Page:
Macarons was the 2nd thing which I learn to bake (the first was cupcakes). And over 40 tries and failures, I finally managed to master the secrets to Macarons. The are no secrets, just muscle memory and alot of "to dos" and "not to dos".
Here are some common Macaron Myths which I am about to share with you to help you bake better macarons in the future.
7 Macaron Myths from the Macaron Maker
1. You cannot bake macarons during rainy days
This is a total myth. Rainy or not, pastry chefs or macaron shops will still have to sell macarons. If this is true, most cake shops will face financial crisis during rainy seasons. LOL! So the next time don't blame it on the rain.
2. You need aged egg whites
This is not true as well. I have been using fresh eggwhites, aged eggwhites, a mixture of fresh eggwhites for the longest time since I remember. On a very practical note, we don't always have balance white egg whites stored in our chiller all the time. So throw out the myth that you need aged egg whites.
3. Your egg whites need to be at room temperature
Most of the time in a professional kitchen we don't have the time to defrost our egg whites. So even if you just take your eggwhites out from the fridge, you can use them right away! I have tried using different eggwhites of varied temperature. I would have to say eventually what matters most is beating the meringue into stiff peaks. As long as you get that, the rest are not important.
4. You need to dry or rest your macarons
Most people have problems when they do not rest or dry their macarons. However, from our professional experience there is absolutely no need to rest or dry our macarons. Usually we will just pop it into the oven right after it is piped. In fact according to some famous pastry shops who bake macarons on a daily basis, baking macarons right away provide a 'shine, sheen' on the macarons. Which makes them extra pretty.
5. You need icing sugar without corn starch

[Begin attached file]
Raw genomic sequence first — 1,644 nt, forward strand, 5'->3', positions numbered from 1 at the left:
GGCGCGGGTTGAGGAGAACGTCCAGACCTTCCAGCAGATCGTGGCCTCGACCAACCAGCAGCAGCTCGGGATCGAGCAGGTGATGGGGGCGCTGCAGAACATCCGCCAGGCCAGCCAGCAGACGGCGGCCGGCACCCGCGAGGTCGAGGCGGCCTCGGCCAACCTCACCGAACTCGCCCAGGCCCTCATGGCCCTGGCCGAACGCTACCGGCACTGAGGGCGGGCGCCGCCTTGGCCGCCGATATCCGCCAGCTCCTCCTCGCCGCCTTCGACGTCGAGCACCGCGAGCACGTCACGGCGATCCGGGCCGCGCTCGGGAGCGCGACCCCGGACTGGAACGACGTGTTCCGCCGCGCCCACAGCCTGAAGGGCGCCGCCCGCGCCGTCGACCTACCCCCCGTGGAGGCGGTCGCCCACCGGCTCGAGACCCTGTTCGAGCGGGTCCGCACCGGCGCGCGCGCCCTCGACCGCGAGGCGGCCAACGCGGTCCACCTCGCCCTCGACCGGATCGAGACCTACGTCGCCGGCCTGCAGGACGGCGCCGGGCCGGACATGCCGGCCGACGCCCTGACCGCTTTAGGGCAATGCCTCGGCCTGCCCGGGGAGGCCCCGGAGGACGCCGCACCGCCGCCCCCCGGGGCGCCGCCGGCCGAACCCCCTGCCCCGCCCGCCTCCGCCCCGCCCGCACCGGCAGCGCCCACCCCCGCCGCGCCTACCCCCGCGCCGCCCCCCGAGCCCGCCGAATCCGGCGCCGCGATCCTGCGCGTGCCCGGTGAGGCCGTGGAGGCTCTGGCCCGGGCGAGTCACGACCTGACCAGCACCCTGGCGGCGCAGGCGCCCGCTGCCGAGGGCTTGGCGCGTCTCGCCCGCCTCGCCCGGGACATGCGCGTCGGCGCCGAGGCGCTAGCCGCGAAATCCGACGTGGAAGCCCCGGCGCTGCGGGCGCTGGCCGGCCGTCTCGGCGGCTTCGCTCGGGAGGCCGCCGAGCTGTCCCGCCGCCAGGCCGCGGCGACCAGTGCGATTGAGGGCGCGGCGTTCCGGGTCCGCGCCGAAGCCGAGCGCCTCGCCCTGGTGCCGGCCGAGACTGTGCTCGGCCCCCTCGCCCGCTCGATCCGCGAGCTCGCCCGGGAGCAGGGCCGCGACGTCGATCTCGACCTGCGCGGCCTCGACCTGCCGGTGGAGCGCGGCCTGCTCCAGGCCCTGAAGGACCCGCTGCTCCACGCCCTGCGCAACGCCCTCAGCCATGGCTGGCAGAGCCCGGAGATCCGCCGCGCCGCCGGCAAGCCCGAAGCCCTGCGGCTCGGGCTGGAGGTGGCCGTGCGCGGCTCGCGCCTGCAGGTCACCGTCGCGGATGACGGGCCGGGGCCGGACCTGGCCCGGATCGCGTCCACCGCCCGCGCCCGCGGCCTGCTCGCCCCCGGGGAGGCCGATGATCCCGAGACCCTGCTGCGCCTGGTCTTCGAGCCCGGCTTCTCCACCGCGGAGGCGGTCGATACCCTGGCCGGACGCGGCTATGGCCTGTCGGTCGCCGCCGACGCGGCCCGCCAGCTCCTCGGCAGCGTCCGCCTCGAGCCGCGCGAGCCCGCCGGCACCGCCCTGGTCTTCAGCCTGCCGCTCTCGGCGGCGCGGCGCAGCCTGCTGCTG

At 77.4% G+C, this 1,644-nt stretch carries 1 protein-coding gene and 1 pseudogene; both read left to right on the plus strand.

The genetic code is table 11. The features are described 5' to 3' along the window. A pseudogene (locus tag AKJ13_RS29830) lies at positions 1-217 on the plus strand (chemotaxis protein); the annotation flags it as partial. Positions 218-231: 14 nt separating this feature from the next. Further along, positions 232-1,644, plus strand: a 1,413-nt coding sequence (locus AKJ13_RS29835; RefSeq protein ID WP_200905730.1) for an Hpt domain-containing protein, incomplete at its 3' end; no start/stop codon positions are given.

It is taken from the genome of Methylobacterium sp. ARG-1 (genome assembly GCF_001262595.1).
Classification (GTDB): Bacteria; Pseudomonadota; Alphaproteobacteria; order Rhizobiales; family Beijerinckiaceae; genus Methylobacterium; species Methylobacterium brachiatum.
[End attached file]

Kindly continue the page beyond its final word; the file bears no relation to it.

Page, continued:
Like anyone who is in Singapore, i use Phoon Huat aka Redman's icing sugar. Sometimes when I am desperate and I need to buy icing sugar, i use SIS from NTUC as well. And if you refer to their ingredients list, you will realise that there are corn flour added in the icing sugar, since I do not face any trouble when I am making those macarons using these commonly available ingredients, I don't think you should face any problem too (PS. even when I was working in a hotel, we also use Phoon Huat's icing sugar)
6. You need to follow the methods of the "J-fold"
For years I have been duped by the internet and all the youtube self proclaimed 'bakers' (sorry not sorry) that you will need the J-fold to create cakes etc. But if you ever attend of my class, I will always tell you the same thing, the J-fold is a myth. We never learnt the J-fold in school. We do not use the J-fold in the industry, J-fold is a lie. J-fold is good for people who have problem scraping the bottom of the bowl - it acts as an reminder. In fact J-fold will deflate your cake and macaron batter faster than you can control as a beginner. How would i do it? I stir it. Good old fashion stirring. No specific since in what direction to go, eventually you will reach the stage where your macaronage is ready. As the saying goes - all roads leads to rome.